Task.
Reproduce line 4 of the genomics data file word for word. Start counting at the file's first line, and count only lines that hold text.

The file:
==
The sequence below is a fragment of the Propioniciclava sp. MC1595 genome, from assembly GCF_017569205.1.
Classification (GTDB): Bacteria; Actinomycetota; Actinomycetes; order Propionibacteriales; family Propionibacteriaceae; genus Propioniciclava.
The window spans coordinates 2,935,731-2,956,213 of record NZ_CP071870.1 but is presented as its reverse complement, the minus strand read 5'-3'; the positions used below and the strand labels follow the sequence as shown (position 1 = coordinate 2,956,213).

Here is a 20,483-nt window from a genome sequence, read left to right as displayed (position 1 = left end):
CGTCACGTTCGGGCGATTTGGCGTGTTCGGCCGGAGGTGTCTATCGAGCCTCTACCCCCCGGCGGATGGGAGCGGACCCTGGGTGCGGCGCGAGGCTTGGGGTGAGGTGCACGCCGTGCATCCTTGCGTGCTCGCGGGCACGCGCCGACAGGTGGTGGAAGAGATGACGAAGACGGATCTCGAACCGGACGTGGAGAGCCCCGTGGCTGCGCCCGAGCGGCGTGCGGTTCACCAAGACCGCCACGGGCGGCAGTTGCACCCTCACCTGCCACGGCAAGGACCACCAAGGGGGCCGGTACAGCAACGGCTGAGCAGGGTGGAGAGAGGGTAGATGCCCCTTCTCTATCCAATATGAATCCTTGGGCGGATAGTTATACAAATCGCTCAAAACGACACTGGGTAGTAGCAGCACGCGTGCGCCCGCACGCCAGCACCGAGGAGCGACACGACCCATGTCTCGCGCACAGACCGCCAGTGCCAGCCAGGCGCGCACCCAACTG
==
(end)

Here is a 20,483-nt window from a genome sequence, read left to right as displayed (position 1 = left end):